Tuesday, October 20, 2009

Rob's Fuel Injectors

Rob's multi-media piece that's been installed in the downstairs hallway has provided some engaging and provocative discussions regarding content, form, and the conceptual associations of the viewer.  As one person commented, "It's a very smart piece." It's great having some smart art around. I'm not sure how much longer he intends to leave it in place, but if you haven't had the chance to look and think about it, please do so.  The concept of multiples is especially strong, and the combination of paint and silkscreened text add some pretty interesting layers of meaning.  

Wednesday, October 7, 2009


The above relief print by Andy English is part of the portfolio, Walking on Water, that was organized by the print artist Debra Fisher. Although I am not sure if this is a linoleum or wood engraving, clearly the success of the image is the result of careful planning and superb drawing skills, and utilizing the graphic potential of black and white. 

Look back at Thursday, August 28, 2008 for a short video on relief printing. Linoleum and wood are the most common surfaces for relief printing, and for those of you who are considering wood, pine and poplar are perhaps the easiest to work with, although the grain of Pine if very hard to very soft and it's sometimes very easy to see cuts that have run away.  Be careful cutting into that surface. Poplar is more medium soft and the grain more even than Pine, and it'll hold detail better. Cherry and Pear are very hard and excellent for detail work with fine lines. One of the advantages of wood over linoleum is its ability to be embossed, such as placing a metal washer on the wood surface and tapping it into the wood to create circular shapes. Because of the flexibility of linoleum, such techniques are not as successful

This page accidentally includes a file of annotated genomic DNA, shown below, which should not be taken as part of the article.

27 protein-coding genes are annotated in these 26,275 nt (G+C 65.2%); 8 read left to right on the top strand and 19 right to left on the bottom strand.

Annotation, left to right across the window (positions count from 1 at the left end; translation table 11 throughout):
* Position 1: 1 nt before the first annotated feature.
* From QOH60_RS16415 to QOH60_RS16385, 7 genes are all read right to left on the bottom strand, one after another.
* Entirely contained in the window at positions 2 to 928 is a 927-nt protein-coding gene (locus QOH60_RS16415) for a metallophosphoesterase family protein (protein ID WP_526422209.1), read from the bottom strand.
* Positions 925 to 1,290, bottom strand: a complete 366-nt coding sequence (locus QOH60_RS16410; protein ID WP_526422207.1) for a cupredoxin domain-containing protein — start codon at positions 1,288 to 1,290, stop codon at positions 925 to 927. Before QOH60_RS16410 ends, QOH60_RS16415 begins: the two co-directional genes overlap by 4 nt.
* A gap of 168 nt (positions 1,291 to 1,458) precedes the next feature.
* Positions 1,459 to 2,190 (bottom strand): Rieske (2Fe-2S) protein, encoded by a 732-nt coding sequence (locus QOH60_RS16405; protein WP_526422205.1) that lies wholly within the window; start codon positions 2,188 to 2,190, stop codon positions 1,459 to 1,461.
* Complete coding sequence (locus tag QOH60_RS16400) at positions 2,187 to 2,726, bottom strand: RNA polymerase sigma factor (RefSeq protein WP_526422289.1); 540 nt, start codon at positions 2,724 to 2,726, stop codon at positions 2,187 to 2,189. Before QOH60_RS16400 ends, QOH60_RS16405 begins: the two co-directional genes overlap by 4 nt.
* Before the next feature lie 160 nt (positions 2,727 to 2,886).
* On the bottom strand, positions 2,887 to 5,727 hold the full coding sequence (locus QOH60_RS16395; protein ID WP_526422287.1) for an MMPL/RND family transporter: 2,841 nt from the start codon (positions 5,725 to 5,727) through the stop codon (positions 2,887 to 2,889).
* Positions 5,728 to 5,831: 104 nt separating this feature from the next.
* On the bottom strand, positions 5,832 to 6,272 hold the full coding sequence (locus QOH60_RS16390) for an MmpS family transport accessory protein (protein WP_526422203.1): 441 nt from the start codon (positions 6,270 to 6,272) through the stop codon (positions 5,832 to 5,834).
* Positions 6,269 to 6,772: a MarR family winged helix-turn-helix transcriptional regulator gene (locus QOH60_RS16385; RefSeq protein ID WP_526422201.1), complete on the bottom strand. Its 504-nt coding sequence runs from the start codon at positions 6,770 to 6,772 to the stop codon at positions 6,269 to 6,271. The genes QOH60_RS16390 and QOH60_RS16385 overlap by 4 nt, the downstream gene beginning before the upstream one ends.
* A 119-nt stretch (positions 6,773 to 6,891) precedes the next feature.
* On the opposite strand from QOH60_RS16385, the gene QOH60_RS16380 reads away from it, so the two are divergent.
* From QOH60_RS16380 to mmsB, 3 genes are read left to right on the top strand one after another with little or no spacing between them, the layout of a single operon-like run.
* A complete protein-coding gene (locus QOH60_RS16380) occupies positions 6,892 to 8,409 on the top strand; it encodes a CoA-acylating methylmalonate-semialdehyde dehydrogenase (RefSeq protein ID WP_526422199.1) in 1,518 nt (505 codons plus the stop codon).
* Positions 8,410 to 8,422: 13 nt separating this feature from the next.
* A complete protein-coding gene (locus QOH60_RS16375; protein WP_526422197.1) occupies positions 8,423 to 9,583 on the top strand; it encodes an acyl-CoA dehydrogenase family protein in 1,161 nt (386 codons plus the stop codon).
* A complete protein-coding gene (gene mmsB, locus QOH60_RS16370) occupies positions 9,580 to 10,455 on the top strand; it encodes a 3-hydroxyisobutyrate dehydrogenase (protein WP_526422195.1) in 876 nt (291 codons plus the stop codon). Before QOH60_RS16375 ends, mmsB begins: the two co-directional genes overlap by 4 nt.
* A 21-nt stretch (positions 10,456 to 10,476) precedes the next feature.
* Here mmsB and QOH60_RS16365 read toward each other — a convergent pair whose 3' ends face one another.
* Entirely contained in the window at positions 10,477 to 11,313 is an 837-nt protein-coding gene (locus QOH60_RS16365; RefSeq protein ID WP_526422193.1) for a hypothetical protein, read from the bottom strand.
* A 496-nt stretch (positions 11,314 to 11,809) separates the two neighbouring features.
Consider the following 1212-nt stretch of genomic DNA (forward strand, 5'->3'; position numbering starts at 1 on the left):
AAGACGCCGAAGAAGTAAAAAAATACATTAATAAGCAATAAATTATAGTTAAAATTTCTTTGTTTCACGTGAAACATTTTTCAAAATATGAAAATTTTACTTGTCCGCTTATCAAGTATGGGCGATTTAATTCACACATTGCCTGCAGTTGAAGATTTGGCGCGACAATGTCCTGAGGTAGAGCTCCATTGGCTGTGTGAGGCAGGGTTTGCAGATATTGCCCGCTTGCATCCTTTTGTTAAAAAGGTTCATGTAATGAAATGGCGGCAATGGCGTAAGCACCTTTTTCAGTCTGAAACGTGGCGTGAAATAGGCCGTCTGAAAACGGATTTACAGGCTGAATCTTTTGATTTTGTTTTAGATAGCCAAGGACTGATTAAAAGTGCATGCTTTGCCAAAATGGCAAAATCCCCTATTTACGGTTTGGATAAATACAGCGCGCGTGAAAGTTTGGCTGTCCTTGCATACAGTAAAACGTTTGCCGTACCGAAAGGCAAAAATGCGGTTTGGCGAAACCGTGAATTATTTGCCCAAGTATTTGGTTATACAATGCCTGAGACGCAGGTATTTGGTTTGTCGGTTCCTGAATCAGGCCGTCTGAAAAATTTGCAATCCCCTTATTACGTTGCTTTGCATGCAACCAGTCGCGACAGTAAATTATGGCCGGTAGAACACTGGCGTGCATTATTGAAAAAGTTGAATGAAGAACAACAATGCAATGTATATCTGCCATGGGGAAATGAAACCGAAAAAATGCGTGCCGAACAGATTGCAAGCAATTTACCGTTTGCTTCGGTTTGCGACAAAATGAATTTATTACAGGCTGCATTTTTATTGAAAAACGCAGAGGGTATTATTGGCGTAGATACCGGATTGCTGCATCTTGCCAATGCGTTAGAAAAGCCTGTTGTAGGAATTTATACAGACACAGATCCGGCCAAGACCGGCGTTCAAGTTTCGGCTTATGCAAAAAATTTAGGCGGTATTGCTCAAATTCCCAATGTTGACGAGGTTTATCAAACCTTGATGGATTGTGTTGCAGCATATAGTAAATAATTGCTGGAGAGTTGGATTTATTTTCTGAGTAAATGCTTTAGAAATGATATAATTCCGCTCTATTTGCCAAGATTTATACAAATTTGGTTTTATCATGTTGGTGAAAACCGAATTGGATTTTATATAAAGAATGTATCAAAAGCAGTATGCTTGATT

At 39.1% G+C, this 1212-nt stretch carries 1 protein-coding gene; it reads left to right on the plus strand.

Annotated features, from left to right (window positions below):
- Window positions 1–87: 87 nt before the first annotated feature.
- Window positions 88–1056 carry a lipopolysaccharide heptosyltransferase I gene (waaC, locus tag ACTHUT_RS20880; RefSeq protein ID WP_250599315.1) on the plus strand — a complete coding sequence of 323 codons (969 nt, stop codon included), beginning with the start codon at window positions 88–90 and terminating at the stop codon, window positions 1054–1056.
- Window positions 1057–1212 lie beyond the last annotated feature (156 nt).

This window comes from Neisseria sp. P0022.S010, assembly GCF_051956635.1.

If your idea for the Reconciliation Portfolio has a strong graphic quality, then a relief print may be your surface of choice. What do I mean by strong graphic quality? The ability to communicate your idea through Black and White and the range of optical grays that are the result of careful cutting.

Monday, October 5, 2009

Solar Plates

Rob did a thorough presentation of solar plate today, but with five missing in action, this is a recap (of sorts).

What is solar plate?: It's a light sensitized steel backed polymer material, that is exposed with U.V light such as the sun (solar, get it?) and developed with tap water.

How is it done?:  You can work directly on the plate with opaque materials in the form of non-water based pigments, or by exposing the plate through transparent film with artwork on it. The film may be created by drawing on acetate, photocopying or scanning and printing on film, or darkroom and/or photoshop techniques. A positive transparency is for printing an intaglio, a negative transparency is for printing a relief.

What etches the plate?: Water dissolves the unexposed portions of the plate.  Either in large bold areas or tonal ranges.

The artwork is prepared with a variety of materials, such as opaque liquids, drawing devices such as lithographic pencils and crayons, spray paint, etc.  It can be created by hand drawing, computer printout, of photographic methods.  Non-water based materials if working directly on the plate.  The images are created on transparent acetate or mylar. That transparency is used as a contact positive or negative.

The exposure has been set on the light table or exposure unit in the back of the studio for 20 seconds on the aquatint screen and 35 seconds on the transparency. Even though the plates can be exposed by sunlight, exposure units are preferred my most artists. The repeatable U.V. exposure offers consistency and reliability. The aquatint screen provides an continuous tone to the surface of the plate, while the transparency that contains the art work provides the image. The two together will create an image with full tonal or value range.  With solar plate you have to expose the aquatint screen not only for tonal range, but also for additional hardening in the open areas.